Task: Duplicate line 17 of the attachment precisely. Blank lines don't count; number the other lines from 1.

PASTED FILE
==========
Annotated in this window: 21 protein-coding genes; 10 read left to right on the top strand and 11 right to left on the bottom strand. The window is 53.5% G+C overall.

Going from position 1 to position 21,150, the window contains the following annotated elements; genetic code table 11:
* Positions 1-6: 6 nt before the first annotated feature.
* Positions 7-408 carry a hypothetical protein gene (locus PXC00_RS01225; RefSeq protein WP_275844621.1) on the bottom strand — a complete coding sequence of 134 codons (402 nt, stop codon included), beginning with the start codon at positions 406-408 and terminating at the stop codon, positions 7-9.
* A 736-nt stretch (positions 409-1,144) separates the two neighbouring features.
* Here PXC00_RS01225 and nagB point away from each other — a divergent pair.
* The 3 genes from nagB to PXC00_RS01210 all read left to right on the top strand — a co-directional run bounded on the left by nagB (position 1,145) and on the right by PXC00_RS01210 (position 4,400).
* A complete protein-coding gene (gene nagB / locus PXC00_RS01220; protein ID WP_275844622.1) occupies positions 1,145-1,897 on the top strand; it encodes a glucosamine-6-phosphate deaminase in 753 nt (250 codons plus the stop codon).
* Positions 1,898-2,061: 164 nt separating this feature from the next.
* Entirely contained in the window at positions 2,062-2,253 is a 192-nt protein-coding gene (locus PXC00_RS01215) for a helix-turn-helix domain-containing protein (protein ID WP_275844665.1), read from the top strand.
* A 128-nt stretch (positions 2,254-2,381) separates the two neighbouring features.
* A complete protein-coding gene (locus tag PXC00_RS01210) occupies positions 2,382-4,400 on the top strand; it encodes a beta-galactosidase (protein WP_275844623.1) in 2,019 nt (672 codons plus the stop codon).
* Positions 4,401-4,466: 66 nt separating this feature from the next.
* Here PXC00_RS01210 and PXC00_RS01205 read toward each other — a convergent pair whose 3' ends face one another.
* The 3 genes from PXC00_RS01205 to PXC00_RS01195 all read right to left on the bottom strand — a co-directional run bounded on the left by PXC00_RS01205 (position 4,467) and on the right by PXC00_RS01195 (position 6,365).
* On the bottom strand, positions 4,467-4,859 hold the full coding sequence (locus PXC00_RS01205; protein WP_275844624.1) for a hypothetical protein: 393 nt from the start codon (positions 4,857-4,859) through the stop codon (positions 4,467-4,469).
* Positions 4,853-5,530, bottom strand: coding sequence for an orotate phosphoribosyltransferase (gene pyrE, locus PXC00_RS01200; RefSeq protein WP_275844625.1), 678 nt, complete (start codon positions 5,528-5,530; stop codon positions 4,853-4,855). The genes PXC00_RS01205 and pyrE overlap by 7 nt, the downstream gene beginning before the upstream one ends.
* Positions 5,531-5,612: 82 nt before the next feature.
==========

* Positions 4,853-5,530, bottom strand: coding sequence for an orotate phosphoribosyltransferase (gene pyrE, locus PXC00_RS01200; RefSeq protein WP_275844625.1), 678 nt, complete (start codon positions 5,528-5,530; stop codon positions 4,853-4,855). The genes PXC00_RS01205 and pyrE overlap by 7 nt, the downstream gene beginning before the upstream one ends.